09/18/2006 12:00AM

Slice of past back in spotlight


It is one thing to pay tribute to the stables of bygone days, giving their owners a plaque, a statue, or just a nice luncheon and a round of appreciative applause. It is quite another thing, however, when those classic stables of the past keep coming back for more.

It was fitting enough that the Johnston family won the E.B. Johnston Stakes on the first weekend of the meet, scoring with Allswellthatnswell, a 5-year-old daughter of Perfect Mandate. Allswellthatnswell is but the latest in a long line of Johnston family runners that have made an impact at the Pomona fair, dating back to the early 1950's. In California circles, names like Sweet June, Titanium, More Megaton, and Impressive Style will always ring a bell.

Another venerable name broke through last Saturday at Fairplex in the $128,600 Barretts Debutante Stakes, when Quick Little Miss scored by 4 1/2 lengths for the partnership of Annabelle Stute, Dan Schiffer, and The Hat Ranch West.

For those who have forgotten such outstanding runners as Commissary, Gum, and Double Discount, The Hat Ranch is synonymous with the late Ken Schiffer and his wife, Bay. Their trademark blue silks with a black hat on the back have been carried to victory in such events as the Vanity Handicap, the Del Mar Oaks, the San Carlos Handicap, the Carleton F. Burke, and the California Cup Mile.

At the fair, the Schiffer family has won stakes with Gum, Bright Lady, Off My Beat, Booklore, Our Pagan, Winter Spirit, and now Quick Little Miss, who was purchased for $40,000 at the Barretts sale of 2-year-olds last March.

"Highly therapeutic," Bay Schiffer said Monday when asked about her latest Fairplex success. "The business is not as easy as just saying, 'Yes, let's go have a winner.' So this was very nice, indeed."

Ken Schiffer, a native New Yorker, combined his youthful enthusiasm for polo with a die-hard dedication to his vast Wyoming spread, known as The Hat Ranch. When the Thoroughbreds beckoned, the Schiffers moved even farther west, to Southern California, and for more than 25 years they operated The Hat Ranch West, located in what has become the bustling Rancho California area near the inland city of Temecula.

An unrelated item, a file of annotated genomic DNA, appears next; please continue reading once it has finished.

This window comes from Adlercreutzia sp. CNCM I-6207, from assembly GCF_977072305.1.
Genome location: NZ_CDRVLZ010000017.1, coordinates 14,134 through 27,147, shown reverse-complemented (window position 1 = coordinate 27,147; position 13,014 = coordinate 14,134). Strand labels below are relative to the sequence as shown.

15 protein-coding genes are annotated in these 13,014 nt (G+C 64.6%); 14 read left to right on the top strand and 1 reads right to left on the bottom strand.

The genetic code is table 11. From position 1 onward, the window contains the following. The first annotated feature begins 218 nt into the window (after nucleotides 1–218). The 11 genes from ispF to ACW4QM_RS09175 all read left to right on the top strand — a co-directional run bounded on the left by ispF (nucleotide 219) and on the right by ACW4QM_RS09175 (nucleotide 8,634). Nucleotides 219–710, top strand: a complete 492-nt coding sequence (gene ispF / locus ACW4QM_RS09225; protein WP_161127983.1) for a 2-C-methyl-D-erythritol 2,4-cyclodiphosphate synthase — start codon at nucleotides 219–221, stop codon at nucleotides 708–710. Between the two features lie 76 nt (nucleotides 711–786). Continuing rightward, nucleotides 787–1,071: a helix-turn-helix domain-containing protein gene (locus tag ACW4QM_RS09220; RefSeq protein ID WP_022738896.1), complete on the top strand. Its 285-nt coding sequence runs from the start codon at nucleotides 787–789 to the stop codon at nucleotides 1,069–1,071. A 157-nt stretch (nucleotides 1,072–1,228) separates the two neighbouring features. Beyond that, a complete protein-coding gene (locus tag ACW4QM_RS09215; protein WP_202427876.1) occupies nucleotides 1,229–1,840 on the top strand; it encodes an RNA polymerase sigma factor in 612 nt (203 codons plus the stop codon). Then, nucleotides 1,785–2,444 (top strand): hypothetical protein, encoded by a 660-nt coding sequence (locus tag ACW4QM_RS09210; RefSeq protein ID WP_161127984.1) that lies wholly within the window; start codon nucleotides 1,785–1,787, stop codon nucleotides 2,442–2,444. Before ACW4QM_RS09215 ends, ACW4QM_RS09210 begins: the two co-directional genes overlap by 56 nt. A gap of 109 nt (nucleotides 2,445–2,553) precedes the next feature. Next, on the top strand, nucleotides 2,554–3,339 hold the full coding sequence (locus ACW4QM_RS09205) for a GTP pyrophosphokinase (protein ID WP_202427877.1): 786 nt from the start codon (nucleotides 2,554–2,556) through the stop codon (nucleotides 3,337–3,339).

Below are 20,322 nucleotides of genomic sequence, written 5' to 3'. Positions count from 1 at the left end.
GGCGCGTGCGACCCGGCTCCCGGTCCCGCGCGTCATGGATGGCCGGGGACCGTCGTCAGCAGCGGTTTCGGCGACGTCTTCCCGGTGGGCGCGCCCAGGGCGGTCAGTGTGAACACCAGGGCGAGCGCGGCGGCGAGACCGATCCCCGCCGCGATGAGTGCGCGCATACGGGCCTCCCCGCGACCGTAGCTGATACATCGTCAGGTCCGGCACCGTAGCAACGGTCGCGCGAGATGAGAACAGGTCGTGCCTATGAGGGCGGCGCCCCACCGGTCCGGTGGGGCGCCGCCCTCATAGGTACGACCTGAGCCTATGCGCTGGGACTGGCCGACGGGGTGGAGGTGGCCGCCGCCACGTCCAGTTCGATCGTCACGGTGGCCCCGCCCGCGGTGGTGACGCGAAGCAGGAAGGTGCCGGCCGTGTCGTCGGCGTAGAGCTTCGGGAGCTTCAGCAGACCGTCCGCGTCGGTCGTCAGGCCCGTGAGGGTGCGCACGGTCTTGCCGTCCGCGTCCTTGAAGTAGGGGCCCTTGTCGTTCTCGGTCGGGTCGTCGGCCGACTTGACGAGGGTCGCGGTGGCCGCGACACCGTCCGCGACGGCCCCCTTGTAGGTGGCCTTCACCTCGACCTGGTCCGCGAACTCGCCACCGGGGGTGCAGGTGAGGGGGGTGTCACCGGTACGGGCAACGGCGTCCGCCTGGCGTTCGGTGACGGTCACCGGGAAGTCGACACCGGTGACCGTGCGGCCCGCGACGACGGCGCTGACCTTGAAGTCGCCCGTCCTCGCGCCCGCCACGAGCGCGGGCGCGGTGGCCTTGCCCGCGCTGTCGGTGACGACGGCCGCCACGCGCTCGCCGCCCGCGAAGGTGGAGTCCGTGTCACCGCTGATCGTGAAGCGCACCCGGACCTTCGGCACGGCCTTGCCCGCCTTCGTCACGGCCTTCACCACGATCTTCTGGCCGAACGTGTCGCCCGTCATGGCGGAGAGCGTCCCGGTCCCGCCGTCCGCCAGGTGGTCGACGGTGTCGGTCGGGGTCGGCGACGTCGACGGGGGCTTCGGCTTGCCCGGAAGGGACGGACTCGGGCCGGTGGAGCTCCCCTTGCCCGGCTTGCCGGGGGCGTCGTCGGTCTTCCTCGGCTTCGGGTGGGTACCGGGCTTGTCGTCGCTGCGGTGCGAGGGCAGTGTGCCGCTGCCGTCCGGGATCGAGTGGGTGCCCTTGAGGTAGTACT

It was hard for Californians to resist a common-sense guy like Schiffer, who gave his own horses their early lessons, gelded all but a couple of his colts, and did most of his business with the help of Mel Stute, his longtime trainer. Schiffer also sported a white Stetson whenever he was at the races, and he had spikes put on his cowboy boots for those many memorable rounds with Stute and friends. Before his death, in 1990, Schiffer had served as president of the California Thoroughbred Breeders Association and was elected to the Jockey Club.

"He was one of a kind," Stute said. "I'll never have anyone like him around me again, and I kind of knew that at the time."

After Schiffer's death, Bay Schiffer carried on, and The Hat Ranch enjoyed modest success through the following decade. Now in her 90's, Bay Schiffer has sold The Hat Ranch West property. She still lives in a community nearby, where she is known to her friends as the lady with the racehorses.

"We've had quite a succession of horses with Mel," Schiffer said. "And now this filly comes along."

By now, it should come as no surprise that Mel Stute won another race at Fairplex Park. He is the all-time leader. Still, it is remarkable that Quick Little Miss was let go at odds of nearly 30-1, even though she was a maiden after three previous tries, including a troubled fourth in her debut and a last-of-eight finish second time out.

"I've thought all the way along she was a good filly," Stute said. "I turned down a little money for her after her first start. But then I was wishing I hadn't after running her the second time. It turned out she got a little shin, so we worked on that. Reynaldo [assistant trainer Reynaldo Solis] gave her some of his vitamins, and she's got to looking a lot better."

At this point, Quick Little Miss is neither quick nor little. In the Barretts Debutante, she lagged at the back of the pack through the early furlongs, trying to fit her long strides to the bullring, then brushed past the field down the backstretch to win by 4 1/2 lengths under Isaias Enriquez. The tote lit at $60.40.

"Didn't bet her to win," said Stute, a dedicated player. "But I did get lucky with one of those new, fancy things - the superfecta. So that was enough to keep me going for a day or two."

As for the future, Stute notes that Quick Little Miss should be able to keep going a lot farther than the 6 1/2 furlongs of the Debutante. She is by Freud, a full brother to Giant's Causeway, and out of Swift Girl, a daughter of Unbridled.

"So far she's done everything good," he said. "She doesn't get silly, or anything like that. I'm looking forward to see what she can do next."